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Quote of the day: As nothing could unite them into one pol
Notes
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Historiae by Tacitus
Translated by Alfred John Church and William Jackson Brodribb
Book IV Chapter 13: The Batavian Uprise. Civilis feigns sympathy for Vespasian[AD 69]
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Julius Paullus and Claudius Civilis, scions of the royal family, ranked very high above the rest of their nation. Paullus was executed by Fonteius Capito on a false charge of rebellion. Civilis was put in chains and sent to Nero, and, though acquitted by Galba, again stood in peril of his life in the time of Vitellius, when the army clamoured for his execution. Here were causes of deep offence; hence arose hopes built on our disasters. Civilis, however, was naturally politic to a degree rarely found among barbarians. He was wont to represent himself as Sertorius or Hannibal, on the strength of a similar disfigurement of his countenance. To avoid the opposition which he would encounter as a public enemy, were he openly to revolt from Rome, he affected a friendship for Vespasian and a zealous attachment to his party; and indeed a letter had been despatched to him by Primus Antonius, in which he was directed to divert the reinforcements which Vitellius had called up, and to keep the legions where they were by the feint of an outbreak in Germany. The same policy was suggested by Hordeonius in person; he had a bias towards Vespasian, and feared for the empire, the utter ruin of which would be very near, were a fresh war with so many thousands of armed men to burst upon Italy.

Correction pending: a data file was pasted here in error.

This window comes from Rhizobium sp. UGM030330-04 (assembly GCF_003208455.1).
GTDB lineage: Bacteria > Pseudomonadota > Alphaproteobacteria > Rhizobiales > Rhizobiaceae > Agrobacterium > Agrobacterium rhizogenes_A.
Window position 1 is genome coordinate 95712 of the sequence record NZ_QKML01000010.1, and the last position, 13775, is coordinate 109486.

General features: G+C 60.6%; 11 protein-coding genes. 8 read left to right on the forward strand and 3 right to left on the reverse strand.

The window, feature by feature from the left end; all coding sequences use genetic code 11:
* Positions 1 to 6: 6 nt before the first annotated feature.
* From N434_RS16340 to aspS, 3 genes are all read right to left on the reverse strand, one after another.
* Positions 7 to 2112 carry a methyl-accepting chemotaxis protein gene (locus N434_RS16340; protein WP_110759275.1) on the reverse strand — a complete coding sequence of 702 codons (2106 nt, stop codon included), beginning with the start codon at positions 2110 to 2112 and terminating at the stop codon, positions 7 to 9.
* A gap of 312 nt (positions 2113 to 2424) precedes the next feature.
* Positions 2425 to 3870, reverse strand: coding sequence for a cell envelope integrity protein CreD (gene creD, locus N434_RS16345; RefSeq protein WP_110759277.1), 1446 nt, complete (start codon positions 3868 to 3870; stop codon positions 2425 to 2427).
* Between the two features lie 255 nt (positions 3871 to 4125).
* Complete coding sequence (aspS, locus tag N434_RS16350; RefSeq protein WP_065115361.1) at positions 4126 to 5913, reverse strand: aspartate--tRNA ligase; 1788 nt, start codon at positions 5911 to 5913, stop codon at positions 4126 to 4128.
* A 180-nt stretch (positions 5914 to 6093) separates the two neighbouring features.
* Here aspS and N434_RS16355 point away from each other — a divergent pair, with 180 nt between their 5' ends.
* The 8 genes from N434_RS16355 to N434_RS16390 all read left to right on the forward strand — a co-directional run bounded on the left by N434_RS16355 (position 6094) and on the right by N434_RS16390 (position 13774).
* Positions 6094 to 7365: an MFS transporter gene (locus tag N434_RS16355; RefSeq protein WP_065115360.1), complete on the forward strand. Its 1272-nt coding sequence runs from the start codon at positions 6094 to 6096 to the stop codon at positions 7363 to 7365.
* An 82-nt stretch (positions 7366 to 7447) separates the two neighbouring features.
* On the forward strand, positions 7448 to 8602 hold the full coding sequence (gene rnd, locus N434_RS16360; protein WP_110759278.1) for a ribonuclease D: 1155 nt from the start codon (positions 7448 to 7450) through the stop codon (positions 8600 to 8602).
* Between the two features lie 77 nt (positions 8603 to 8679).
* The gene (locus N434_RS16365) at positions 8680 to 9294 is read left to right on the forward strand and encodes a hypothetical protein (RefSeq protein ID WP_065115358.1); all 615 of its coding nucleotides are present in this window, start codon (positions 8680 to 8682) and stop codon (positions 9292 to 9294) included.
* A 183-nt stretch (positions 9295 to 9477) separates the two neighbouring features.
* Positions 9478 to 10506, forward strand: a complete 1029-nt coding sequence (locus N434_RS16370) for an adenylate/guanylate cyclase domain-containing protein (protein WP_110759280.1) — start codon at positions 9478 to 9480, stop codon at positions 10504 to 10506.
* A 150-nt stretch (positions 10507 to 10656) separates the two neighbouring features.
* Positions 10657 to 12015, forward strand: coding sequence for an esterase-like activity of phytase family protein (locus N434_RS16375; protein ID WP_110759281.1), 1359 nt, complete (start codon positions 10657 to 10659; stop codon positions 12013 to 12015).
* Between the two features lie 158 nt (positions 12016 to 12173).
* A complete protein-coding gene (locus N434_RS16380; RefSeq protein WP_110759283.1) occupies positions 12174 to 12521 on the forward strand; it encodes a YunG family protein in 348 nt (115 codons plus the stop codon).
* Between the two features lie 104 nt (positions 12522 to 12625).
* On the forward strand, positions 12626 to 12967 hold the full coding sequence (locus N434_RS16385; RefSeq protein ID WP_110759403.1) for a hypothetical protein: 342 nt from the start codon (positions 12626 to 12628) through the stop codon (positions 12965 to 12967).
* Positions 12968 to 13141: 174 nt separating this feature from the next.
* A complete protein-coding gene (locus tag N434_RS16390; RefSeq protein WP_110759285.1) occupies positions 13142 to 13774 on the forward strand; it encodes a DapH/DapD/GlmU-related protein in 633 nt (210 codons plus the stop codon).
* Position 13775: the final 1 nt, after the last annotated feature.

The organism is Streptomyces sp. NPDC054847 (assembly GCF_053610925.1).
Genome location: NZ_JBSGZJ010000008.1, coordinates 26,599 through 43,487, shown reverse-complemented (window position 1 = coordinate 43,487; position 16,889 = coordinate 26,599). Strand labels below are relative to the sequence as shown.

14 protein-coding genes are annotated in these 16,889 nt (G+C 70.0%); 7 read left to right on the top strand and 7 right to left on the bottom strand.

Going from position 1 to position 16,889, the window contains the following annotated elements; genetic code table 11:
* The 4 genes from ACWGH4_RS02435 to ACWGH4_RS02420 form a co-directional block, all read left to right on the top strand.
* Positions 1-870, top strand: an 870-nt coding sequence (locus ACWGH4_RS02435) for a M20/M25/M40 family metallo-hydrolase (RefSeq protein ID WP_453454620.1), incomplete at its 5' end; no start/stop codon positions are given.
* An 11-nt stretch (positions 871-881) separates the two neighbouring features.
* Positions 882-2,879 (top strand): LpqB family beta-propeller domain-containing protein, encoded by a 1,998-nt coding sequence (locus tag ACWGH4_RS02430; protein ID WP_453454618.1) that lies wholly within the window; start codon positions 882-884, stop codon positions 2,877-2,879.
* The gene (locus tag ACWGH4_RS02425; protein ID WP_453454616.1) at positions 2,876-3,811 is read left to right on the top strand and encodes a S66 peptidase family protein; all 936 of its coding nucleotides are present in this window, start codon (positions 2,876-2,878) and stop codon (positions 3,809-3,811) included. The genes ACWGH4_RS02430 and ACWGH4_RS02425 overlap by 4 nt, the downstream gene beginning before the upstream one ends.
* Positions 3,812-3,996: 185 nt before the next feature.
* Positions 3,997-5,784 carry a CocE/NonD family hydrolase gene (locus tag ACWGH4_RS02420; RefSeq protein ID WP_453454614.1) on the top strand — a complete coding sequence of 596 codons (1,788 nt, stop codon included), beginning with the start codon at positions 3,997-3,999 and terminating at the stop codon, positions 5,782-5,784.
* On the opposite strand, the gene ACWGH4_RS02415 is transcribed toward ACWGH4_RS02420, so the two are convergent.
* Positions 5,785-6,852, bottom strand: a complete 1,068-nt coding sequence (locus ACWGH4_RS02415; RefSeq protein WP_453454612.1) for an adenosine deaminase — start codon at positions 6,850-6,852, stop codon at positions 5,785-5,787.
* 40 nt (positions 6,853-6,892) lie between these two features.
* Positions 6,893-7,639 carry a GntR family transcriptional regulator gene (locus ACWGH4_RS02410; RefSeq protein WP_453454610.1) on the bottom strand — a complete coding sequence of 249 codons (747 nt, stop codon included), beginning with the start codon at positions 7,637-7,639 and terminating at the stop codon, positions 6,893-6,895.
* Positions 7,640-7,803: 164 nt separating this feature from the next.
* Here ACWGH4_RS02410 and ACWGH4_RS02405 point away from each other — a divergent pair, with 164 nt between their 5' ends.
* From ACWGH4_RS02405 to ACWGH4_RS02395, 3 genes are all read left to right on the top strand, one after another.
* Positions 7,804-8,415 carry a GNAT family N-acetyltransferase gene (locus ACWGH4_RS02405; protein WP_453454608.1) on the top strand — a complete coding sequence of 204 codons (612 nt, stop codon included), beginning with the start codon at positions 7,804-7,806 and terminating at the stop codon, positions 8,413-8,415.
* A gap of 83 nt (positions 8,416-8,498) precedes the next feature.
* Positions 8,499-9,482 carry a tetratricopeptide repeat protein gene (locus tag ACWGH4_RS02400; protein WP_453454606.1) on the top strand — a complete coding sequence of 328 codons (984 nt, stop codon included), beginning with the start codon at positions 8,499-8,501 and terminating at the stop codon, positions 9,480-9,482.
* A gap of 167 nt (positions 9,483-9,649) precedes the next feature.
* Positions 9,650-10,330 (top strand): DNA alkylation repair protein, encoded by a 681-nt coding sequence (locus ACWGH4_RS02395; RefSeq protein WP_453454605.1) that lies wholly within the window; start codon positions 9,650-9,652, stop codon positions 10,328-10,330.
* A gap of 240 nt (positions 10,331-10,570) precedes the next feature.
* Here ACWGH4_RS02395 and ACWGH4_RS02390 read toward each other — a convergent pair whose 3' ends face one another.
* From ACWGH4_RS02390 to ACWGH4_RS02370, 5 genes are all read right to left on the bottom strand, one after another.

Event: The Batavian Uprise

Iulius Paulus et Iulius Civilis regia stirpe multo ceteros anteibant. Paulum Fonteius Capito falso rebellionis crimine interfecit; iniectae Civili catenae, missusque ad Neronem et a Galba absolutus sub Vitellio rursus discrimen adiit, flagitante supplicium eius exercitu: inde causae irarum spesque ex malis nostris. sed Civilis ultra quam barbaris solitum ingenio sollers et Sertorium se aut Annibalem ferens simili oris dehonestamento, ne ut hosti obviam iretur, si a populo Romano palam descivisset, Vespasiani amicitiam studiumque partium praetendit, missis sane ad eum Primi Antonii litteris, quibus avertere accita Vitellio auxilia et tumultus Germanici specie retentare legiones iubebatur. eadem Hordeonius Flaccus praesens monuerat, inclinato in Vespasianum animo et rei publicae cura, cui excidium adventabat, si redintegratum bellum et tot armatorum milia Italiam inrupissent.